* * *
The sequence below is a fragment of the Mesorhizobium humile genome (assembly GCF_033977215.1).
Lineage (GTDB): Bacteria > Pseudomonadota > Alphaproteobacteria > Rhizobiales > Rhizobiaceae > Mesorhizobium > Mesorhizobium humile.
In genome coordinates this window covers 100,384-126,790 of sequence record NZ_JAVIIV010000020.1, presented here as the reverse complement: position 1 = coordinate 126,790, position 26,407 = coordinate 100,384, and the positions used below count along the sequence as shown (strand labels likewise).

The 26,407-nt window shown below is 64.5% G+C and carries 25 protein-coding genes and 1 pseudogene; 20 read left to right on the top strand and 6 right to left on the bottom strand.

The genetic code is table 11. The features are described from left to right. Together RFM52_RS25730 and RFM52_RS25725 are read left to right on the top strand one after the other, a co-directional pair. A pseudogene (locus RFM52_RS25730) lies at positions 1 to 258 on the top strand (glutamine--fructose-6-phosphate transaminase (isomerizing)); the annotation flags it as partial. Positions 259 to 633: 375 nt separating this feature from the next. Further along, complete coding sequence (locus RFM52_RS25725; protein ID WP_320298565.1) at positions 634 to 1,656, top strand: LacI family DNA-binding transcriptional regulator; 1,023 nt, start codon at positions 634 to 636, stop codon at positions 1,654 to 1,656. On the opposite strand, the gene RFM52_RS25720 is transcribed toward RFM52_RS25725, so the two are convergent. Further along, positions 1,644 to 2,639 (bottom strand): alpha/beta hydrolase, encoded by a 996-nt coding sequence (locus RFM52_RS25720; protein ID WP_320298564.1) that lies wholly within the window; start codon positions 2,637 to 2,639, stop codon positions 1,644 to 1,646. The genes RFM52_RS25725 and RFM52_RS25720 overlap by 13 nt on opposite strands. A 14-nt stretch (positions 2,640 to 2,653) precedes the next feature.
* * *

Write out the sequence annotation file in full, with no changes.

The sequence below is a fragment of the Mesorhizobium humile genome (assembly GCF_033977215.1).
Lineage (GTDB): Bacteria > Pseudomonadota > Alphaproteobacteria > Rhizobiales > Rhizobiaceae > Mesorhizobium > Mesorhizobium humile.
In genome coordinates this window covers 100,384-126,790 of sequence record NZ_JAVIIV010000020.1, presented here as the reverse complement: position 1 = coordinate 126,790, position 26,407 = coordinate 100,384, and the positions used below count along the sequence as shown (strand labels likewise).

The 26,407-nt window shown below is 64.5% G+C and carries 25 protein-coding genes and 1 pseudogene; 20 read left to right on the top strand and 6 right to left on the bottom strand.

The genetic code is table 11. The features are described from left to right. Together RFM52_RS25730 and RFM52_RS25725 are read left to right on the top strand one after the other, a co-directional pair. A pseudogene (locus RFM52_RS25730) lies at positions 1 to 258 on the top strand (glutamine--fructose-6-phosphate transaminase (isomerizing)); the annotation flags it as partial. Positions 259 to 633: 375 nt separating this feature from the next. Further along, complete coding sequence (locus RFM52_RS25725; protein ID WP_320298565.1) at positions 634 to 1,656, top strand: LacI family DNA-binding transcriptional regulator; 1,023 nt, start codon at positions 634 to 636, stop codon at positions 1,654 to 1,656. On the opposite strand, the gene RFM52_RS25720 is transcribed toward RFM52_RS25725, so the two are convergent. Further along, positions 1,644 to 2,639 (bottom strand): alpha/beta hydrolase, encoded by a 996-nt coding sequence (locus RFM52_RS25720; protein ID WP_320298564.1) that lies wholly within the window; start codon positions 2,637 to 2,639, stop codon positions 1,644 to 1,646. The genes RFM52_RS25725 and RFM52_RS25720 overlap by 13 nt on opposite strands. A 14-nt stretch (positions 2,640 to 2,653) precedes the next feature.